`vignettes/number-of-points-required.Rmd`

`number-of-points-required.Rmd`

The I-Chart / XMR chart is often suggested as the best chart to use if you have fewer than 12 data points.

**There is no agreement as to how many points you need**

Even for the I chart, the experts do not reach a consensus:

3 well known sources of information relating to Statistical Process Control, particularly the Individual / X chart:

**The Health Care Data Guide** (p155) :

“To develop an I chart, the most recent 20 to 30 measurements should be used. More than any other chart, this minimum number of subgroups is important since each subgroup has only one data value”.

**Understanding Variation - The Key to Managing Chaos** (p60):

“Useful limits may be constructed with as few as five or six values”

**Data Sanity** (First Edition p150):

Presents a table for runs analysis, starting with 10 data points (and the corresponding lower and upper limit for expected number of runs)

Let’s throw in one more reference :

**Practical Performance Measurement** (p258)

“We still need a minimum of five consecutive values of a measure just to get started establishing a baseline to represent the current performance level…we might even need more than five to establish that baseline….And once we have our baseline, we need at least another three measure values, and often more than eight, before we can be sure whether performance has changed or not”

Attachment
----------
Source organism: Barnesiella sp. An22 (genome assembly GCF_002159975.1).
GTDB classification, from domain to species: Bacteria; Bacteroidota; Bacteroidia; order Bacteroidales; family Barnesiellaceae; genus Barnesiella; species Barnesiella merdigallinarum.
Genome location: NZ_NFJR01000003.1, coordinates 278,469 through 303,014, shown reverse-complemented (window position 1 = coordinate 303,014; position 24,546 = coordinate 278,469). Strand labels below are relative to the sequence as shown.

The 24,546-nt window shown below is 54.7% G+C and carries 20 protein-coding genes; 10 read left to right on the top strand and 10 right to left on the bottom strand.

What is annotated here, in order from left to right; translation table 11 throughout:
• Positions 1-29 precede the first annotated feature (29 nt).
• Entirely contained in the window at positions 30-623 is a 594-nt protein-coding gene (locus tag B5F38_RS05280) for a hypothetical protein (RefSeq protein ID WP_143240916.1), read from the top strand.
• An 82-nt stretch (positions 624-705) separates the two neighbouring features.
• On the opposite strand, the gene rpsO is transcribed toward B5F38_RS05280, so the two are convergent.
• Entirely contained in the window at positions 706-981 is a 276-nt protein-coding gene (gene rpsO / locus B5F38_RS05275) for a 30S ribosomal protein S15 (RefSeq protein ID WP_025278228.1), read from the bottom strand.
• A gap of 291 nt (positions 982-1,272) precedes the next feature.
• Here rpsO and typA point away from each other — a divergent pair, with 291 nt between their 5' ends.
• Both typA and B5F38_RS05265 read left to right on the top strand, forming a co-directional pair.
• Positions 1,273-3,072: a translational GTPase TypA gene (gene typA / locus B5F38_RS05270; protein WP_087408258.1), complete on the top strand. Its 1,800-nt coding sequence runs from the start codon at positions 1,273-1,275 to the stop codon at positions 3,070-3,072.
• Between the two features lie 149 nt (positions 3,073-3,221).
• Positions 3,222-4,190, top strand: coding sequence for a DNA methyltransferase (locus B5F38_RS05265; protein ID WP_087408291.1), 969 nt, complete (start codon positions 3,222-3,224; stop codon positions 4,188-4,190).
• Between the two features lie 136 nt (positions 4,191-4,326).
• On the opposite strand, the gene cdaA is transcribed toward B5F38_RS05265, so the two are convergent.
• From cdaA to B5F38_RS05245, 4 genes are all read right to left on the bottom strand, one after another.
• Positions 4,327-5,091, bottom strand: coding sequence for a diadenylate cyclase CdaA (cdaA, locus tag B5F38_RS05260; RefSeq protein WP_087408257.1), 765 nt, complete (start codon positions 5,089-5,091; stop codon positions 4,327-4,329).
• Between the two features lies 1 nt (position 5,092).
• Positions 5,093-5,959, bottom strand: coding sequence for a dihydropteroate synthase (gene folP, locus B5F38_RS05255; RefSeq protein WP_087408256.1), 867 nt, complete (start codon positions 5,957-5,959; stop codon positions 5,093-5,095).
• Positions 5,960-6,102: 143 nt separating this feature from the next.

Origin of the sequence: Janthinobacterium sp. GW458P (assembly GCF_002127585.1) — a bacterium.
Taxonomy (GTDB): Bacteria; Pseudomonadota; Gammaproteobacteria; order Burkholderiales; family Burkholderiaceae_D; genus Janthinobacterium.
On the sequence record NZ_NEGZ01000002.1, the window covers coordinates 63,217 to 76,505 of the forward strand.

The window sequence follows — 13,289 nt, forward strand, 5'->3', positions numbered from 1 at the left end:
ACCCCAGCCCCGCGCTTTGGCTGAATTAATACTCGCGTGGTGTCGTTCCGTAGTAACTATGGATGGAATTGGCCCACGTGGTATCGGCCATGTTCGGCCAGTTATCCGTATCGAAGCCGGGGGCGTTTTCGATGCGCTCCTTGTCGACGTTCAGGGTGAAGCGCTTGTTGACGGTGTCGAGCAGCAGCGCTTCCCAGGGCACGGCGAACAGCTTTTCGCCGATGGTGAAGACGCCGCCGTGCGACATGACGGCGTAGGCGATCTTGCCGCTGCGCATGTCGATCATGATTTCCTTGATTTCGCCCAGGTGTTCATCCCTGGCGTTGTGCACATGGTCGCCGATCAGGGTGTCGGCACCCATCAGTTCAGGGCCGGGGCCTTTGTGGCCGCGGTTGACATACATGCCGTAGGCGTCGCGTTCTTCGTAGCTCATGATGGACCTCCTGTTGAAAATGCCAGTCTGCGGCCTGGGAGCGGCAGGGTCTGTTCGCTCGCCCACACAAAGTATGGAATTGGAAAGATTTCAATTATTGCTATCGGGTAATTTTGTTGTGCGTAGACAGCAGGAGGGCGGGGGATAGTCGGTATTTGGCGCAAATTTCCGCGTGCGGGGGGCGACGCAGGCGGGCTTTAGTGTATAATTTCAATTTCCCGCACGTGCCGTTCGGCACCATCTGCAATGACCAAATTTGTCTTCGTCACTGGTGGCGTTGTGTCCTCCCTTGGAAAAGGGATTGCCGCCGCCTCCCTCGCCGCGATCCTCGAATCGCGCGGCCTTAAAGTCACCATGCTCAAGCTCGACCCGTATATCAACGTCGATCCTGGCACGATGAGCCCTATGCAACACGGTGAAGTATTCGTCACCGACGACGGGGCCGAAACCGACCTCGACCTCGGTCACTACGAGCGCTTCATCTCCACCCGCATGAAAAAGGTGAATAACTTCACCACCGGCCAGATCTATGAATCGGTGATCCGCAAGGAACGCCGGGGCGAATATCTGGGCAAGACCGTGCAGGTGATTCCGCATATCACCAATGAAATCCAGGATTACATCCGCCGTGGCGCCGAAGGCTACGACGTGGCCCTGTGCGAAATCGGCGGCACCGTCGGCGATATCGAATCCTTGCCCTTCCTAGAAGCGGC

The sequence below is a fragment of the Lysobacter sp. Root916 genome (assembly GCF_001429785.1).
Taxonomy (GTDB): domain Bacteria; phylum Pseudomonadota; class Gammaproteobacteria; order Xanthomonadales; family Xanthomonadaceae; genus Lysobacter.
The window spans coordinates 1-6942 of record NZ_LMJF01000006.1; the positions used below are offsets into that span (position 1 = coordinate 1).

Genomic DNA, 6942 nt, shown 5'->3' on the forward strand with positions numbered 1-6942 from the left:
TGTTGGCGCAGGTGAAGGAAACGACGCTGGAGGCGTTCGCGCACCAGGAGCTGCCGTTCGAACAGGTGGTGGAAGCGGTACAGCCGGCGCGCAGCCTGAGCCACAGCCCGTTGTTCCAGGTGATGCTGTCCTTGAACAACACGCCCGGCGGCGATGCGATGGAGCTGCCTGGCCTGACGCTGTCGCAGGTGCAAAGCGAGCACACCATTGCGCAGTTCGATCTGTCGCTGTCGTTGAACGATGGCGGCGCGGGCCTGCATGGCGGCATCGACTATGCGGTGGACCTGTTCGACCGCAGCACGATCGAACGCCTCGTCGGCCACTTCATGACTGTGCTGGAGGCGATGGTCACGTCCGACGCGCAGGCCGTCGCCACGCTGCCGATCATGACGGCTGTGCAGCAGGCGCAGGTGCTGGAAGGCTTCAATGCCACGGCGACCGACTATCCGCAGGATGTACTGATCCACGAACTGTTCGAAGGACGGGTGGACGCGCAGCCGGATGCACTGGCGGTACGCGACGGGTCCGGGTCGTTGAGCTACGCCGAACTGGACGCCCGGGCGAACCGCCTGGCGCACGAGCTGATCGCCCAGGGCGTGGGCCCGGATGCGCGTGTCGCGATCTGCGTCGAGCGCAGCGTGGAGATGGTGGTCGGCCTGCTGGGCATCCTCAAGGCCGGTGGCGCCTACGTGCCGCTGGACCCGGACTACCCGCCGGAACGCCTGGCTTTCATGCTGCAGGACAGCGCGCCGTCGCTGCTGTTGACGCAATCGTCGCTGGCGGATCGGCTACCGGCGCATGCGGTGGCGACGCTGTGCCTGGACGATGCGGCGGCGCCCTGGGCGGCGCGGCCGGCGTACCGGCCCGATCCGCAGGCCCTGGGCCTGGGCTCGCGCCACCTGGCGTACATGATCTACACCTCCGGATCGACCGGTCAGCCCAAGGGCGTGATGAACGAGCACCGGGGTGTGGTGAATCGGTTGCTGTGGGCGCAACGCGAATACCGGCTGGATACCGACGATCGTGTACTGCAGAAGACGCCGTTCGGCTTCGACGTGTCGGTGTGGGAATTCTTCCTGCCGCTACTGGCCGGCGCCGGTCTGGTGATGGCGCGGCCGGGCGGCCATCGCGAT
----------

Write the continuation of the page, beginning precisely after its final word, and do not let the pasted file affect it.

If Wheeler say 5 or 6 are good enough, then, as long as you have 5 or 6 points, you can begin to use these charts. However the limits should be considered *useful*, rather than *robust*.

We therefore refer to these as ‘trial’ limits.

Just that, due to lack of data , these are as good as they can be, for the time being. With each new data point, the limits will be revised. Once we have enough (i.e. >=12 data points) the calculations will be locked, until such time as a signal of special cause variation occurs - for example, a long run above or below the mean. At this point, if we understand the cause of the variation, we might decide to revise the limits from the start of the long run. Each time the limits are revised, the new limits should be considered ‘trial limits’ until a further 12 (or more) points are collected, at which point they can be ‘locked’ once more.

The tool defaults to calculating control limits over the first 12 points for each area or group.

There are alternatives:

- run charts
- cumulative sum (cusum) charts

However, the individuals chart is *also* advised as one of the three “go to” charts when less than 12 data points are available. This package provides a warning for any groups with less than 12 data points, advising that trial limits are in place.